If your wife is a sociopath telling her this will do you no good. If she indeed has some terrible scars from her past that make her by turns sweet, then mean spirited, then seeking long term counseling is truly best for her.
No one can tell you if she is deeply wounded, or is actually a sociopath who is simply acting as anyone with a personality disorder would. It is too hard to tell.
Good luck on your journey. There is a lot of good reading here at Lovefraud that could help you try to understand sociopathy, and to assist you in identifying those kinds of behaviors associated with the disorder. This might be a good place to start.
January 11, 2019 at 9:40 pm #48386yellowsubmarineParticipant
This would be the first normal person faking psychopath. It’s usually a psychopath faking normal. Not believing a woman that has been sexually abused is CURRENTLY worse than abusing someone. This has been our history forever, but thanks to some courageous women, who actually are willing to face the Supreme Court of the United States of America, believing women who claim rape is the right thing to do. Shame on those who criticize women for decrying their disgracing by family or anybody. Karma exists.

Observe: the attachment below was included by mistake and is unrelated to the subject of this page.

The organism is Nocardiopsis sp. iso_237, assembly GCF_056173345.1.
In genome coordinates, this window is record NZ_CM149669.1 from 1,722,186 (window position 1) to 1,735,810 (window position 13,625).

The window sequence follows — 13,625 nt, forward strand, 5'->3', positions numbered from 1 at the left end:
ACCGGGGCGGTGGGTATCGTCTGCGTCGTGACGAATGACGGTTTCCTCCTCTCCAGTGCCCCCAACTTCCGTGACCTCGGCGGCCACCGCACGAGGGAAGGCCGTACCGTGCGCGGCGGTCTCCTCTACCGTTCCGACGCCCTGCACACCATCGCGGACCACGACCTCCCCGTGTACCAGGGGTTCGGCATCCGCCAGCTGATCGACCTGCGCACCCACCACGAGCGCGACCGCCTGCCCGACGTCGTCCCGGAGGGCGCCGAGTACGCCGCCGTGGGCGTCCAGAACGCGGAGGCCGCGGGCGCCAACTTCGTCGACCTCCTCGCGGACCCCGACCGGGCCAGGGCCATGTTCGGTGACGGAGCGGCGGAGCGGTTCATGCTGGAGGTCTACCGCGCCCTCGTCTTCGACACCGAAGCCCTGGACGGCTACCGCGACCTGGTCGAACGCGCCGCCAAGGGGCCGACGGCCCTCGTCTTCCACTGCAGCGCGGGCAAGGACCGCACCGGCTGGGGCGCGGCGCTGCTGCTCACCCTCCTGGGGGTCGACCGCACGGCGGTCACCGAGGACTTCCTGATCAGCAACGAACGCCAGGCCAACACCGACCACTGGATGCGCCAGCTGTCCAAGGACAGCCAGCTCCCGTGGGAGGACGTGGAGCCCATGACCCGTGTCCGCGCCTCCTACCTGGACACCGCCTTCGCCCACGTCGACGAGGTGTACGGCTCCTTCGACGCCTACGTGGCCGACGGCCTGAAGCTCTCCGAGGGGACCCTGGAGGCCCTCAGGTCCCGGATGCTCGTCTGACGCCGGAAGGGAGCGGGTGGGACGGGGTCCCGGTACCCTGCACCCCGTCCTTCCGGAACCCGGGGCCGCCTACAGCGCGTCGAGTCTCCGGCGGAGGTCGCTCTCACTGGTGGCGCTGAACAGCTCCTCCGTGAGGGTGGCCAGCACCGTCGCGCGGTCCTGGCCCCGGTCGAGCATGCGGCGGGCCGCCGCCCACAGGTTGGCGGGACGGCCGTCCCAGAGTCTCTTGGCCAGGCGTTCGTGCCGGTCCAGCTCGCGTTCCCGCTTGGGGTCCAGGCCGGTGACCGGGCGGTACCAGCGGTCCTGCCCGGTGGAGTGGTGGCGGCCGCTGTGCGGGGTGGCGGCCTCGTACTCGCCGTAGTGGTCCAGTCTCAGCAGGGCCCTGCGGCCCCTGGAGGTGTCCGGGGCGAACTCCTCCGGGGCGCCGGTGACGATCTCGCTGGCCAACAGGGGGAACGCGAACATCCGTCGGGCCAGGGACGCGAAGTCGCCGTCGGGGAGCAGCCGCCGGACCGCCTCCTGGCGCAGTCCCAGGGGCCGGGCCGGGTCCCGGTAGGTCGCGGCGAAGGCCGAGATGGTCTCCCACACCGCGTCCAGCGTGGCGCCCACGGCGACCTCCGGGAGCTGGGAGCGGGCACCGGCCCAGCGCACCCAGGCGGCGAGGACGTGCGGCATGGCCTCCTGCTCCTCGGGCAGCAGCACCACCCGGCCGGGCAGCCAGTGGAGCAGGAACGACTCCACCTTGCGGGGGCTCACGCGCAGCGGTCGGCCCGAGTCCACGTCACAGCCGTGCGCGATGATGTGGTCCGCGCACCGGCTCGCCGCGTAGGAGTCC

March 5, 2019 at 2:06 am #49205Caroline CanningParticipant
It is a really difficult situation for a person to deal with a split-personality sociopath. Being with them really start affecting the person who is staying with them. It is a situation where no one can run away the only option is to suffer.
August 27, 2019 at 10:36 pm #53877polestarParticipant
Hi wornout –
There is some important information from a survivor of Multiple Personality Disorder, who had her mind split deliberately. She got rescued and healed. She has written some books that you can find on Amazon. Her name is Kathy O’Brien. The books are called ” Trance Formation of America “, ” Access Denied ” and “PTSD : a Time to Heal” ( the PTSD book has actual techniques that are not only for PTSD ). The person who rescued her was Mark Phillips – he knew the methods used to create the multiple personalities, so he could also use methods that could heal, which he did for her. I think that these books could give you extra information and insights that might be able to help with your situation.
August 27, 2019 at 10:48 pm #53878polestarParticipant
This is a note to flowerchild 1965,
I am sorry to hear that you have not had the experience of having your posts responded to. From what you mentioned on this topic, it sounds like you are going through a difficult situation and transition. If you would like to express and verbalize more about all of that, please start a new forum topic. Go to the home page and I think that is where you can find the place to write your story ( otherwise, just email Donna Anderson to ask how to write your story ). If you do initiate your own, I know that many participants will respond and give you support and encouragement.